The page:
public to apply labels to certain acts. The
victim- it is important to consider what makes victims vulnerable in both a macro (e.g. their position in
society) and a micro (e.g. their relationship to the offender.
Hughs (1991) argues that Left Realism relies on subcultural theories, which have been criticised in
their turn and that street crimes cannot be explained within this theory
Jones (1998) argues that relative deprivation is not necessarily the cause of crime, as not all people
commit crime.
Ruggerio (1992) argues that white collar crime is impossible to explain within Left Realism
Postmodernists may argue that it is wholly impossible to improve a sense of community due to the
loss in social capital experienced in a fragmented society

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RIGHT REALISM (based on conservative ideas)- go against the view that poverty is the cause of
crime as many people in poverty do not commit crimes. RR focus on predatory street crime such as
burglary, theft, robbery and murder (because the police focus on these crimes the most). Crime is
due to biological differences, poor socialisation in the underclass and rational choice. Best way to
reduce crime is through control and punishment.
Wilson (1975) - crime is committed when the benefits outweigh the costs.…read more

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NEW RIGHT THEORY- concerned with the emergence of an underclass in society which are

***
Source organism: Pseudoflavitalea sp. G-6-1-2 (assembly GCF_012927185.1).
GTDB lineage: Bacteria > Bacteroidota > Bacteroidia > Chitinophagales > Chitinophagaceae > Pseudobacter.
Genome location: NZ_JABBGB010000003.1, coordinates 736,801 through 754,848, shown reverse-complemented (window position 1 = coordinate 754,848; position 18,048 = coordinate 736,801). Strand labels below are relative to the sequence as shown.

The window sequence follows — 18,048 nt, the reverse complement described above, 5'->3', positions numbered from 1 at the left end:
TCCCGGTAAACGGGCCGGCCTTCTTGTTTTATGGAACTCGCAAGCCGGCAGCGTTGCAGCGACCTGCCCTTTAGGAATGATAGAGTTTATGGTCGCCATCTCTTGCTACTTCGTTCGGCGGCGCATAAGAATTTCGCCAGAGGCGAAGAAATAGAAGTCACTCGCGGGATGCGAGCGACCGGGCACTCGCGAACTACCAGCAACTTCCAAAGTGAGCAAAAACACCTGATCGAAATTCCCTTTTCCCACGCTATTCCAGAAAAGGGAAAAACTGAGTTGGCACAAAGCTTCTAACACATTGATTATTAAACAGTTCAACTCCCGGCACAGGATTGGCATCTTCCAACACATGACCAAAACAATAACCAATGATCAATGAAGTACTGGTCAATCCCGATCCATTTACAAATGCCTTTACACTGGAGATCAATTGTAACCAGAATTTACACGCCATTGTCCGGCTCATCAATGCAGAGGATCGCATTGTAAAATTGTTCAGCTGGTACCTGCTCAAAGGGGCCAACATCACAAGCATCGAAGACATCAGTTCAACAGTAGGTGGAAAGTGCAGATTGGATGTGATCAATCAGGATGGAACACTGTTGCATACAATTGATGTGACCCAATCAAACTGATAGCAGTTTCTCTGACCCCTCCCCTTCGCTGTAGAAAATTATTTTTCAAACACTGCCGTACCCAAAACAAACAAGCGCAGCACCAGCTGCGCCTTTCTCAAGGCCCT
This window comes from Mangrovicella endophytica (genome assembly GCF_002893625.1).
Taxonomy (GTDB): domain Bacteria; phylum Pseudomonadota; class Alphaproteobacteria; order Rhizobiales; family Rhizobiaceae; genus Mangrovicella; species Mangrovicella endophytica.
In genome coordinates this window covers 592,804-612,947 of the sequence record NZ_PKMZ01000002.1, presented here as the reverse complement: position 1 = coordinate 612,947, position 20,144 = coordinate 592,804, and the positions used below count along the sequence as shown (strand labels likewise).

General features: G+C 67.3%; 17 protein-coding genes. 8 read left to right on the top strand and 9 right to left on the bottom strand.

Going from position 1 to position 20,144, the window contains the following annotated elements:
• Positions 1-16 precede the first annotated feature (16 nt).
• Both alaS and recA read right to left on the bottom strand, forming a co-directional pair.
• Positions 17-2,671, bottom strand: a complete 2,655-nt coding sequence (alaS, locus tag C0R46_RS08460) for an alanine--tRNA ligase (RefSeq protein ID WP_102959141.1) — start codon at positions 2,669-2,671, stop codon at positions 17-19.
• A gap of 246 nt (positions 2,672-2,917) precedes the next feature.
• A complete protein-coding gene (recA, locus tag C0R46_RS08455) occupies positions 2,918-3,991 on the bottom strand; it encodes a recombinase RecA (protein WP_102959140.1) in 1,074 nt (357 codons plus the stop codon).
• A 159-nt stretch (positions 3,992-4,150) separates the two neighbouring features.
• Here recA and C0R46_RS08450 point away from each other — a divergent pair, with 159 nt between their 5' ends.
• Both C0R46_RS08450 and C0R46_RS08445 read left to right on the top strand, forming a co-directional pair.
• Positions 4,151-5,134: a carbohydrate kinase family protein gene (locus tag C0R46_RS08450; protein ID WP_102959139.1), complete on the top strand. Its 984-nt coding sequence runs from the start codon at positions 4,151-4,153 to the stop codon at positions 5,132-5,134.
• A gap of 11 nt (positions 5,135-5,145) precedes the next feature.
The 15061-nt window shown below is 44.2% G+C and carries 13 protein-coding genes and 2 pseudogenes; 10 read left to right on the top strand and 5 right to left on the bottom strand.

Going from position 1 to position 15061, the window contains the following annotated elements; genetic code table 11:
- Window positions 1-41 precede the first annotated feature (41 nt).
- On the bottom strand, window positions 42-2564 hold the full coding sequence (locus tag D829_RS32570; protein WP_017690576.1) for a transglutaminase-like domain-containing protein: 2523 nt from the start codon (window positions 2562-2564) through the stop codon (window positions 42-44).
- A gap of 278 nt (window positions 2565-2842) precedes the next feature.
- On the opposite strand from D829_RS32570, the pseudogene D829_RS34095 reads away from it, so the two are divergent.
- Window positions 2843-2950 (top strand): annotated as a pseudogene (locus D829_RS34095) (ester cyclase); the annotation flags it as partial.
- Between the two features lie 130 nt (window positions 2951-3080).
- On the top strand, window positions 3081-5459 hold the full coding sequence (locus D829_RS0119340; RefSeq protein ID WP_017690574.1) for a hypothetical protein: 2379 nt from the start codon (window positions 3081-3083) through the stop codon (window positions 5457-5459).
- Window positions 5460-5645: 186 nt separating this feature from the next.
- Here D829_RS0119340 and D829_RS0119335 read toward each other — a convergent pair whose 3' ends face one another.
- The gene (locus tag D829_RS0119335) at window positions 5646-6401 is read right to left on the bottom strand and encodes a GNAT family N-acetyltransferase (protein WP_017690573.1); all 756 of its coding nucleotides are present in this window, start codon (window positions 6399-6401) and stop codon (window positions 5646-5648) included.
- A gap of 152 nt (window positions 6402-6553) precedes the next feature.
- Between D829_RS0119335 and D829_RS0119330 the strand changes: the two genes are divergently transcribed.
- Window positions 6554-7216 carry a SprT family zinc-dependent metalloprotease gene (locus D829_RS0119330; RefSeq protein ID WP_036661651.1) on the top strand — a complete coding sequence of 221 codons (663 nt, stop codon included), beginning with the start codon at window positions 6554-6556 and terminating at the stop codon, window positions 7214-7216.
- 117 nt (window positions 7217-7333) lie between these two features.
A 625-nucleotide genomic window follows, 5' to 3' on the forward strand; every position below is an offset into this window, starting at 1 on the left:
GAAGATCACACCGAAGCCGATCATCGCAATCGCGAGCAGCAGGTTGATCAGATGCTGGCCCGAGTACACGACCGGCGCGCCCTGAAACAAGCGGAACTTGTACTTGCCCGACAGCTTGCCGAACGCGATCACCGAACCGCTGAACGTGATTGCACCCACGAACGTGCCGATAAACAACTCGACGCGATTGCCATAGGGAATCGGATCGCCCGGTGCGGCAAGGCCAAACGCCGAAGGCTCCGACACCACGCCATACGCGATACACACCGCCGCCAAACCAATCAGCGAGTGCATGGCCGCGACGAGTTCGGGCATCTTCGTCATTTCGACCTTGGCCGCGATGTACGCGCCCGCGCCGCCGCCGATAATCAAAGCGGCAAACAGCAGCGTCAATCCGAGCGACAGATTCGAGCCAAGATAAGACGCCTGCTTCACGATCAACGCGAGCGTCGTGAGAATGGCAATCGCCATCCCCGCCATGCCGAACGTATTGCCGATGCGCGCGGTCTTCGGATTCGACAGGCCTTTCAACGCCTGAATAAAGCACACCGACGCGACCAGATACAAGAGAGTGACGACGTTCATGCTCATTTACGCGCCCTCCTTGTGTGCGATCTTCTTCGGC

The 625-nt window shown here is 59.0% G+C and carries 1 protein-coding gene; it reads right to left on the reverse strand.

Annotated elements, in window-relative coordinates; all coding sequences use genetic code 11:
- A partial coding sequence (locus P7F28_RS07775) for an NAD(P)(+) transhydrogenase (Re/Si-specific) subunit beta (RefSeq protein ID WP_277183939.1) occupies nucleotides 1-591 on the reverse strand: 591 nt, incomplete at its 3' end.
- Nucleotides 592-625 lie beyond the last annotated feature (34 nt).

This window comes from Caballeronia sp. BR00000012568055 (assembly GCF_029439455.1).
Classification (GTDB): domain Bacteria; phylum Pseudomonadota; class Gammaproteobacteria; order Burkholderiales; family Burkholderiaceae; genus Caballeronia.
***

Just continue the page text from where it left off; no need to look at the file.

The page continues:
responsible for a vast majority of crimes committed, this is due to their norms and values being
separate from mainstream society and their suffering of cultural deprivation.
Murray- welfare state is to blame for an underclass; unemployed men and single mothers rely on the
welfare state for all their income and may supplement this income through crime. Members of the
underclass reject mainstream values of society.…read more

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Functionalist A. Cohen- delinquency is collective as gang members require an audience to gain
respect and status. Subcultures are a reaction to someone's specific situation, Cohen believes that
crime is due to status frustration especially for working class boys which are denied status in the
education system, this leads to their failure at school, dead end jobs and lower status housing.
Working class boys are thus more likely to commit non-utilitarian crimes in particular which do not
produce any monetary value.…read more

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MARXISM- based on conflict between the upper and working classes rather than consensus (like